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Wildsmith shoe brand resurrected

post #1 of 123
Thread Starter 
Leffot carries the first samples of the resurrected Wildsmith brand. Wildsmith once a famous bespoke shoemaker closed down maybe 10 or 12 years ago.



http://leffot.com/wildsmith-bloomsbury/

That new attempt at a once illustrious name appears to be the brainchild of Chay Cooper from Alfred Sargent and presumably those shoes are made by AS. (Whether Wildmith gets distributed by Sargent or totally separate, has to bee seen),

Interesting to see that the featured loafer claims to be the heir to the “house shoes” worn oversized with heavy hunting hose by George V. So far EG’s “Harrow” held that claim. The new one is not only different in the proportions to the Harrow , but also does not feature the hand-stitched apron and toe of the EG version.



I demand, as they both cannot be right, let the legitimate heir stand up!
post #2 of 123
I had a pair of their signature unlined loafers in dark brown
purchased maybe thirty years ago in London. They were very
durable but got "sloppy" after a while, probably owing to the lack
of linings.
post #3 of 123
The board of directors also doesn't seem to include anyone from the Wildsmith family. I wonder what happened to that one grandson who used to post on here - user name Wildsmith. Is he still part of this project?

Anyway, I'm actually in touch with Chay right now to get more information. Was mainly going to ask him about the construction of the shoes, the relaunch project, and why the new Wildsmith loafer is so different from the original (I assume the apron design and stitch in the quarters is to save money?). If anyone has suggestions for other questions, let me know.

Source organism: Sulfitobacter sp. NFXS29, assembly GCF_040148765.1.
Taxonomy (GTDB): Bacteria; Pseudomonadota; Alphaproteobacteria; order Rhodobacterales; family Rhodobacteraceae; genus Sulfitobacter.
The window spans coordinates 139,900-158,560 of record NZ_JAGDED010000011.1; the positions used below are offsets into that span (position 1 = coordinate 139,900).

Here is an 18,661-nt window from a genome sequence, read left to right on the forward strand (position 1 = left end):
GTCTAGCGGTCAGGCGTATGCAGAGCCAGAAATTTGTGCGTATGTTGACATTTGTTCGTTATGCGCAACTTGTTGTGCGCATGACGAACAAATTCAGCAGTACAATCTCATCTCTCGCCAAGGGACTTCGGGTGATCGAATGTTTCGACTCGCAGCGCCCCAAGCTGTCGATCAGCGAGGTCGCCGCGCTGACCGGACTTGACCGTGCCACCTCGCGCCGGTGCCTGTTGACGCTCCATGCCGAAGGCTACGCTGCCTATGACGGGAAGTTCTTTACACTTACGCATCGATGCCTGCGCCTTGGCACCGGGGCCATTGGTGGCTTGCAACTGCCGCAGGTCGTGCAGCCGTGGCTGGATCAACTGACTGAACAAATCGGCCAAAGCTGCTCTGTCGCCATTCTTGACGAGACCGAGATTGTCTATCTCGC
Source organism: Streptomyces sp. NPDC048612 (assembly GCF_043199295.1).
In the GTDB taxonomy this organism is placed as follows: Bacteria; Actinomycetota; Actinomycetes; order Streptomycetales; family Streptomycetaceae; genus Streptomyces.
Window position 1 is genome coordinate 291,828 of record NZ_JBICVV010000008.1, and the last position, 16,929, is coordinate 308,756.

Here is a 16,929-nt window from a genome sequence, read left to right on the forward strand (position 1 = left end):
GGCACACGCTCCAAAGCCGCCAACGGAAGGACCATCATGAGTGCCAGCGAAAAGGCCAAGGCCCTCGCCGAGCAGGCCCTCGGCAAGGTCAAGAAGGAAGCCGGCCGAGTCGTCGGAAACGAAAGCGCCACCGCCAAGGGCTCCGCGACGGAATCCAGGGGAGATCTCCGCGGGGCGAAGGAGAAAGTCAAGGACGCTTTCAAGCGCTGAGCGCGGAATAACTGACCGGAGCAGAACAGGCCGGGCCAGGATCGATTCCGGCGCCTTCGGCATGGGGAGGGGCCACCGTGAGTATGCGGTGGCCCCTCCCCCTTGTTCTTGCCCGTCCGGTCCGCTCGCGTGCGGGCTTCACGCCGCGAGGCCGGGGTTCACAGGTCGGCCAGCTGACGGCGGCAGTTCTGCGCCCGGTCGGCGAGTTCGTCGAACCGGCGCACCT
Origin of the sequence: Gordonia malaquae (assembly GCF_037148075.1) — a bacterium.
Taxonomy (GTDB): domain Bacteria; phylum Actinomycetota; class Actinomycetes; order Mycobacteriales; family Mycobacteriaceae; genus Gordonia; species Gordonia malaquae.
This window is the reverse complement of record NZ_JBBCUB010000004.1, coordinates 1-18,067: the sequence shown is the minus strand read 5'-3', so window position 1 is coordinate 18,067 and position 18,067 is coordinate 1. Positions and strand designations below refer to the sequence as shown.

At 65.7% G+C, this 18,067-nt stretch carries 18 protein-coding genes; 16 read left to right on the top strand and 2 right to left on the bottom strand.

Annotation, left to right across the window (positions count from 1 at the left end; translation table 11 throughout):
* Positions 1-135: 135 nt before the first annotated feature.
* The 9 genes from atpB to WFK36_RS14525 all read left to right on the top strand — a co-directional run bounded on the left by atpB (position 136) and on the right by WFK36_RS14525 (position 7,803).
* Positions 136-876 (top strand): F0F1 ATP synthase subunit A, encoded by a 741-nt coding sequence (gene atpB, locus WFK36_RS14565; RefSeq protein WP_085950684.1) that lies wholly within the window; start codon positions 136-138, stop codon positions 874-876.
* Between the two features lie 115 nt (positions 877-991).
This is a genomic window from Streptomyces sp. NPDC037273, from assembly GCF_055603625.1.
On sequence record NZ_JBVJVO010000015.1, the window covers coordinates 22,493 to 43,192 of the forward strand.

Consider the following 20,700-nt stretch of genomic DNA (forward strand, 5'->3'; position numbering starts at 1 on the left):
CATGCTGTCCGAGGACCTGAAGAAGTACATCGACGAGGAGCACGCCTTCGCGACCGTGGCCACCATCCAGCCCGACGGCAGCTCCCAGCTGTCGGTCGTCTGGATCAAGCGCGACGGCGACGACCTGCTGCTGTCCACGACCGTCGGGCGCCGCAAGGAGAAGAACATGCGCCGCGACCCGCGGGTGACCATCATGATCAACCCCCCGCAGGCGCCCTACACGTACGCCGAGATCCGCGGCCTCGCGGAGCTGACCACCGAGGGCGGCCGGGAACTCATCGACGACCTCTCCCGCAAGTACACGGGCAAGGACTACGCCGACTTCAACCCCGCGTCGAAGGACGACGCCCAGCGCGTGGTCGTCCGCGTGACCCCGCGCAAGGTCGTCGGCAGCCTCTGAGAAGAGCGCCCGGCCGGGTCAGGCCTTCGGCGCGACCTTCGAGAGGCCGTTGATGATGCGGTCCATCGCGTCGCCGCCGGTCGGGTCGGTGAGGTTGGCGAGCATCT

Incidentally, while the new loafer design is not at all like the original, I do think it seems nice for the price ($400-500).
post #4 of 123
Quote:
Originally Posted by bengal-stripe View Post

That new attempt at a once illustrious name appears to be the brainchild of Chay Cooper from Alfred Sargent and presumably those shoes are made by AS. (Whether Wildmith gets distributed by Sargent or totally separate, has to bee seen),

I bet on Trickers. If AS, they should write "Made in Northamptonshire" or "Made in Rushden".
post #5 of 123
I do remember that thread started by member 'Wildsmith': http://www.styleforum.net/t/187253/wildsmiths-back-in-london

So, does that mean there's no 'Matthew Wildsmith' involved in the brand's resurrection?
Edited by Wes Bourne - 6/22/13 at 8:09pm
post #6 of 123
post #7 of 123
WILDSMITH & CO FOUNDED 1847......................DESTROYED 2013
post #8 of 123
Oh dear..............confused.gif
post #9 of 123
Quote:
Originally Posted by Wildsmith View Post

WILDSMITH & CO FOUNDED 1847......................DESTROYED 2013

http://www.wildsmith.com

'Launching July 2013' puzzled.gif
post #10 of 123
I think, in reality it was probably destroyed from 1995 onwards.......
post #11 of 123
Thread Starter 
Quote:
Originally Posted by VegTan View Post